Elusive atmospheric wave detected during Tonga volcanic eruption

Satellite image of the Tonga volcanic eruption, 2022. (Photo credit: NASA Worldview, NOAA/NESDIS/STAR)

The catastrophic eruption of Hunga Tonga-Hunga Haʻapai volcano in 2022 triggered a special atmospheric wave that has escaped detection for the past 85 years. Researchers from the University of Hawaii in ManoaJapan Agency for Marine and Earth Science and Technology (JAMSTEC), and Kyoto University relied on state-of-the-art observational data and computer simulations to discover the existence of Pekeris waves – fluctuations in atmospheric pressure which were theorized in 1937 but whose existence in nature has never been proven until now.

The study was published in the Journal of Atmospheric Sciences.

The eruption in the South Pacific earlier this year triggered what was probably the most powerful explosion the world has seen since the famous 1883 eruption of Mount Krakatau in Indonesia. The rapid release of energy excited pressure waves in the atmosphere that quickly spread around the world.

The atmospheric wave pattern near the eruption was quite complicated, but thousands of miles away the disturbances were caused by an isolated wavefront moving horizontally at over 650 miles per hour as it spread outward. The atmospheric pressure disturbances associated with the initial wavefront have been clearly observed on thousands of barometric records around the world.

“The same behavior was observed after the eruption of Krakatau, and in the early 20th century a physical theory of this wave was developed by the English scientist Horace Lamb,” said Kevin HamiltonProfessor Emeritus of Atmospheric Sciences at uh Manoa School of Ocean and Earth Science and Technology. “These movements are now known as Lamb waves. In 1937, the American-Israeli mathematician and geophysicist Chaim Pekeris extended Lamb’s theoretical treatment and concluded that a second-wave solution with a slower horizontal velocity should also be possible. Pekeris tried to find evidence of his slower wave in pressure observations after the Krakatau eruption but failed to produce a convincing case.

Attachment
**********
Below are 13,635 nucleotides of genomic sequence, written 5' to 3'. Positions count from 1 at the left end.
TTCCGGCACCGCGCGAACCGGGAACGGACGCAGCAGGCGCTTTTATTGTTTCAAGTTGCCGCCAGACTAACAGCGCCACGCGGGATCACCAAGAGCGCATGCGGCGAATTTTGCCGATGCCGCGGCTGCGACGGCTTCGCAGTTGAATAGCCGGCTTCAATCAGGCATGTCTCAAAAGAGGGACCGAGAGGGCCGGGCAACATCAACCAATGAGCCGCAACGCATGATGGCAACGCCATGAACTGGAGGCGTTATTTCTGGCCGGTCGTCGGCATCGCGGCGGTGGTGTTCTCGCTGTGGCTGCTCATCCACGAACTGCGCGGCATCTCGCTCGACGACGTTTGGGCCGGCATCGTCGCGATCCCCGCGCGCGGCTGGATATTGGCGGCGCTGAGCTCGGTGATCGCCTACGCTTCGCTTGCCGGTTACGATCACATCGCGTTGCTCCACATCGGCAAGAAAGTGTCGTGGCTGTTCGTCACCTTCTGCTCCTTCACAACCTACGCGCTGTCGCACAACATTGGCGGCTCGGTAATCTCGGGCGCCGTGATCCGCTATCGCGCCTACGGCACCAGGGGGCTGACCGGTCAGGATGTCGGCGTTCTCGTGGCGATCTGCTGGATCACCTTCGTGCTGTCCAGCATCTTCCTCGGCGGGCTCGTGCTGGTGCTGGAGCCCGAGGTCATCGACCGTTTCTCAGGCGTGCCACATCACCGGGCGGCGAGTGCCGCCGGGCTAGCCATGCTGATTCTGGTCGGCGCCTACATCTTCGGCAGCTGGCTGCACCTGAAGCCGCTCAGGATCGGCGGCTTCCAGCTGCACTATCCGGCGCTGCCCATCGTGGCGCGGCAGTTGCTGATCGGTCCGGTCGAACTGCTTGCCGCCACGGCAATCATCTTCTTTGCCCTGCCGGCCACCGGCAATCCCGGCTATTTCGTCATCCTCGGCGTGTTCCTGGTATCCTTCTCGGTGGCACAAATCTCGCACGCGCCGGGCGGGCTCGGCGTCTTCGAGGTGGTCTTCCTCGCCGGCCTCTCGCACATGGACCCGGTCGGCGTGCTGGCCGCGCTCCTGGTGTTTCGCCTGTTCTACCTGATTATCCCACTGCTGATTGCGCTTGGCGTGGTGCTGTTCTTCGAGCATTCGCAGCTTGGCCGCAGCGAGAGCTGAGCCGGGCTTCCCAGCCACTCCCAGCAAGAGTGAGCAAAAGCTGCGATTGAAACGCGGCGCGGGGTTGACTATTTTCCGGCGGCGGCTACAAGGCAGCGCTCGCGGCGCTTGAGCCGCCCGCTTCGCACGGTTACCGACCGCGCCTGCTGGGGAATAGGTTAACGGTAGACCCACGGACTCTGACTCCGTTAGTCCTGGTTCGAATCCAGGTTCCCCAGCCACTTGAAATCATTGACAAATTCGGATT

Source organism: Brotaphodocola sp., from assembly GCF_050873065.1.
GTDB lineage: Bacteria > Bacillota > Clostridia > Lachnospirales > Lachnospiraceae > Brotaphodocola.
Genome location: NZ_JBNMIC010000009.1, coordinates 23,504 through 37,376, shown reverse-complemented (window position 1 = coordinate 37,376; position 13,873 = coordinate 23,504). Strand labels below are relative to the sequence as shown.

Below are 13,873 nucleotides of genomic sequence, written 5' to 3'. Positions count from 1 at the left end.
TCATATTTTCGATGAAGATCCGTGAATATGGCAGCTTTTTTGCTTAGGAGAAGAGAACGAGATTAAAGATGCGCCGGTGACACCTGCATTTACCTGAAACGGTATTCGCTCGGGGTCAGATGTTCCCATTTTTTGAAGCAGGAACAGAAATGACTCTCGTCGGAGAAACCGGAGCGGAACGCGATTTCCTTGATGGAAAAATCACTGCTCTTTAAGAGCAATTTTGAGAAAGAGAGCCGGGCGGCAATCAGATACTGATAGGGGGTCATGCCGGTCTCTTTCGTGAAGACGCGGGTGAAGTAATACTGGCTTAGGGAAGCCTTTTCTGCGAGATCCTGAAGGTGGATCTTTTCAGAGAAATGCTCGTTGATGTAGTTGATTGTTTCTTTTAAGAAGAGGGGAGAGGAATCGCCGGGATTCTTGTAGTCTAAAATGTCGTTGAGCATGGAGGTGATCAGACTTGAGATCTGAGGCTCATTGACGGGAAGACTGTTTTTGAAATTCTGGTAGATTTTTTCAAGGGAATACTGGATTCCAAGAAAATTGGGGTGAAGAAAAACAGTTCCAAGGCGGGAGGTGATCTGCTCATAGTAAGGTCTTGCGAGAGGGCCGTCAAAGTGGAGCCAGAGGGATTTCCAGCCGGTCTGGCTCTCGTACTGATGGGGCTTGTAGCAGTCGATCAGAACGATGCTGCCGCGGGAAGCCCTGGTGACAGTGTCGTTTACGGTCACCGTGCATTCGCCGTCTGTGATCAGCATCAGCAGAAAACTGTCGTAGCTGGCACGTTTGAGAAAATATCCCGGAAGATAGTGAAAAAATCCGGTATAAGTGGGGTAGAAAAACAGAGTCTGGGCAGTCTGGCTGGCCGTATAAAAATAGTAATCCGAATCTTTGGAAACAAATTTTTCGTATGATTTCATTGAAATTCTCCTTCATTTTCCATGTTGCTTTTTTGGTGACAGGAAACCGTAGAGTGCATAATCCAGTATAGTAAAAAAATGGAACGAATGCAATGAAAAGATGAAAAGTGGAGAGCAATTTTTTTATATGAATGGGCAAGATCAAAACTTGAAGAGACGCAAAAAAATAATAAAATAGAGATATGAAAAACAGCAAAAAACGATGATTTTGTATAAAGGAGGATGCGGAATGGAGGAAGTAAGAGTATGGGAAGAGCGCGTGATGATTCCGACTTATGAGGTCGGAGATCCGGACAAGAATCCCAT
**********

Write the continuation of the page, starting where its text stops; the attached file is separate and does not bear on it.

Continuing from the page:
Succeed in identifying the wave

Scientists applied a wide range of tools now available, including geostationary satellite observations, computer simulations and extremely dense networks of atmospheric pressure observations to successfully identify the Pekeris wave in the atmosphere after the Tonga eruption.

Lead author Shingo Watanabe, deputy director of the Japan Agency for Marine and Earth Science and Technology‘s Environmental Modeling Research Center, performed computer simulations of the Tonga eruption response.

“When we studied the simulated and computer-observed pulses over the entire Pacific basin, we found that the slower wavefront could be observed over large regions and that its properties matched those predicted by Pekeris he nearly a century ago,” Hamilton said.

Watch an animation of the global atmosphere after the Tonga eruption.

For more information, see SOESTthe website of.

About Shirley L. Kreger

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